Urban Farming to Take Root in Vacant Lots

Can we grow food, community, and the local economy all at once? Of course! Using space more creatively for food production is a big piece of the puzzle of changing our food system for the better – and it’s just what the newly approved Urban Agriculture Incentive Zones policy aims to encourage.

On Tuesday, October 11th, Long Beach City Council declared the ordinance and put into effect a tax incentive, to be assessed by LA County, for owners of vacant lots who sign 5-year minimum contracts with operators of urban farms or community gardens. This comes after Vice-Mayor Rex Richardson introduced the item in May of 2016, prompting a study process from the City Manager’s office.

Throughout the campaign, city council heard from a diverse coalition of farmers, garden managers, local restaurateurs, community health advocates, and community members who live in many of the city’s neighborhoods that lack affordable healthy food access. Long Beach Fresh, a local food accelerator program supported by The California Endowment’s Building Healthy Communities Initiative, and Kaiser Permanente’s Heal Zone, worked to organize the coalition and provide communication channels to city departments and council offices, so that the ordinance would have the strongest impact possible.

In 2013, California passed Assembly Bill 551, authored by Assembly member Phil Ting. This bill aimed to allow cities and counties to give tax breaks to property owners that allow their vacant properties of less than 3 acres to be used as community gardens or farms with a 5-year commitment. Northern California cities were quick to take advantage of this legislation, as was San Diego. Then, in 2014, Los Angeles and San Diego passed ordinances and are now enacting the policy as well. This past month, the State legislature passed a bill that would extend the program another 10 years, and allow contiguous parcels to be eligible.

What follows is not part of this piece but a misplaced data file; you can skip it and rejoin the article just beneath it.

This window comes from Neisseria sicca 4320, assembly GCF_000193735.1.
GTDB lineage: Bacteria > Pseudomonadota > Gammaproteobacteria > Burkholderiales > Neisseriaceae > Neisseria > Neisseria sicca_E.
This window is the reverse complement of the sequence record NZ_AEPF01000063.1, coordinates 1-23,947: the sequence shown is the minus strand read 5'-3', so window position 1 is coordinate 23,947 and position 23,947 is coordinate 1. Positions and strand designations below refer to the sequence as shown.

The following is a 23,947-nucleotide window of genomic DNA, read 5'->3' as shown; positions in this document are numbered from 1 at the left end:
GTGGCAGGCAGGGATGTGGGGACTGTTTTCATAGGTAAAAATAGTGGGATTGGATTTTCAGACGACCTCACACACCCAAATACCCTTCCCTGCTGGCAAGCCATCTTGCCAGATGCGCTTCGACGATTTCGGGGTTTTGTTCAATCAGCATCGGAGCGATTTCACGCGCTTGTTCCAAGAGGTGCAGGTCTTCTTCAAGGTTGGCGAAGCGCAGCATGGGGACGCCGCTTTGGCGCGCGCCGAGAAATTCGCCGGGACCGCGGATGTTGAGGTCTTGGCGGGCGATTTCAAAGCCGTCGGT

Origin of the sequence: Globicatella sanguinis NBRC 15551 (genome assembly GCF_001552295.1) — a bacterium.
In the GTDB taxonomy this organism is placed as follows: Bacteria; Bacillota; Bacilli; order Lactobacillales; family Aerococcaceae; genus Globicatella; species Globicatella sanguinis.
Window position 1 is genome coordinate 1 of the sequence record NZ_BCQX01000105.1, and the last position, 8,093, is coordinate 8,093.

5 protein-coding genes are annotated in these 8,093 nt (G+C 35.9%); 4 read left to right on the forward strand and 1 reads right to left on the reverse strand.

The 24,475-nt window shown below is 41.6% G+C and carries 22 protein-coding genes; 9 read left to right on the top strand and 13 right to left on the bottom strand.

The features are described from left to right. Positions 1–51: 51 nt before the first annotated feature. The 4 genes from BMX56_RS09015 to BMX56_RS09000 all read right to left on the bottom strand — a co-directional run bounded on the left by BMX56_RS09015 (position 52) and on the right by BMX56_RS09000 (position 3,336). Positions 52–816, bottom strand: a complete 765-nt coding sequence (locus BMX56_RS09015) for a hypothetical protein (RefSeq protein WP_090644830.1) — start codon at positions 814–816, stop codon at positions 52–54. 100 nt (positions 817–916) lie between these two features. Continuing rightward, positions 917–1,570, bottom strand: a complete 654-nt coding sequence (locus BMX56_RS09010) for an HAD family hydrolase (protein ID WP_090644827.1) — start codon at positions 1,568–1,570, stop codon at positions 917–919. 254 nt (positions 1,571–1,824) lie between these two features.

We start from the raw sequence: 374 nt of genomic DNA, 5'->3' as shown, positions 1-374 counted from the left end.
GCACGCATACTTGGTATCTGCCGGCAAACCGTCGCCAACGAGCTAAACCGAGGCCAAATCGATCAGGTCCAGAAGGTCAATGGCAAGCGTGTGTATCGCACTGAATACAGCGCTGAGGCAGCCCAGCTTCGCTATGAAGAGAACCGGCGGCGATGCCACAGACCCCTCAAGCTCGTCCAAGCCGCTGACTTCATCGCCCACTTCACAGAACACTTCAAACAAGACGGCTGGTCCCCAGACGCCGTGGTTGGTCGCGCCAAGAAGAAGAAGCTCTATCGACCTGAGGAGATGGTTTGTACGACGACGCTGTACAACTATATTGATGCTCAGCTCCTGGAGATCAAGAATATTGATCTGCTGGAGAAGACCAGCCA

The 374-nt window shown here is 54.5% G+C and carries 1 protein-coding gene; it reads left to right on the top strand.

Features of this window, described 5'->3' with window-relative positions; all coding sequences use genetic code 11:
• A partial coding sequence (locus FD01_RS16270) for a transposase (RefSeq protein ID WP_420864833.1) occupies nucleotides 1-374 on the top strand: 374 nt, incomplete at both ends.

The policy not only enacts tax incentives, where the property is re-assessed at an agricultural rate, but also expands the viability of urban agriculture projects by updating the zoning code so that it is permitted by right in multi-family residential zones, commercial, and light industrial zones, while adding a definition of urban agriculture to the city’s zoning documents. Previously, all projects were defined as community gardens, and were only legally permitted in commercial and light industrial zones. Under these new regulations, for example, Long Beach could feasibly have urban farms wrapped into our neighborhoods, where residents can pick up produce at on-site farm stands. Sounds great, right?

So, what’s next? The  City’s Office of Sustainability will be working with Long Beach Development Services to get the program online this fall. Since the fiscal year 2018 starts soon after the program will launch, there is a chance that some projects may be approved in time to take advantage of the tax credit next year, but they’ll have to move fast. Long Beach Fresh recommends landowners to craft and distribute requests for proposals before the program goes online, so that projects can be lined up and ready to apply in mid-November. There are a few restrictions to consider, according to the Office of Sustainability:

  • Lots must be between 0.10 to 3 acres in size, with no habitable structures on site.
  • All on-site structures must be accessory to agricultural use
  • No part of the lot may be listed on the Department of Toxic Substance Control’s EnviroStor Database
  • Must be within Long Beach City limits
  • Must commit entire property to agricultural use for at least five years
  • Contract termination will result in fees to be paid by the owner
  • Must use organic pest control and fertilizers that meet USDA standards

Long Beach Fresh can assist property owners and would-be urban farmers with their proposed projects, and help distribute them to our network, so please contact us!

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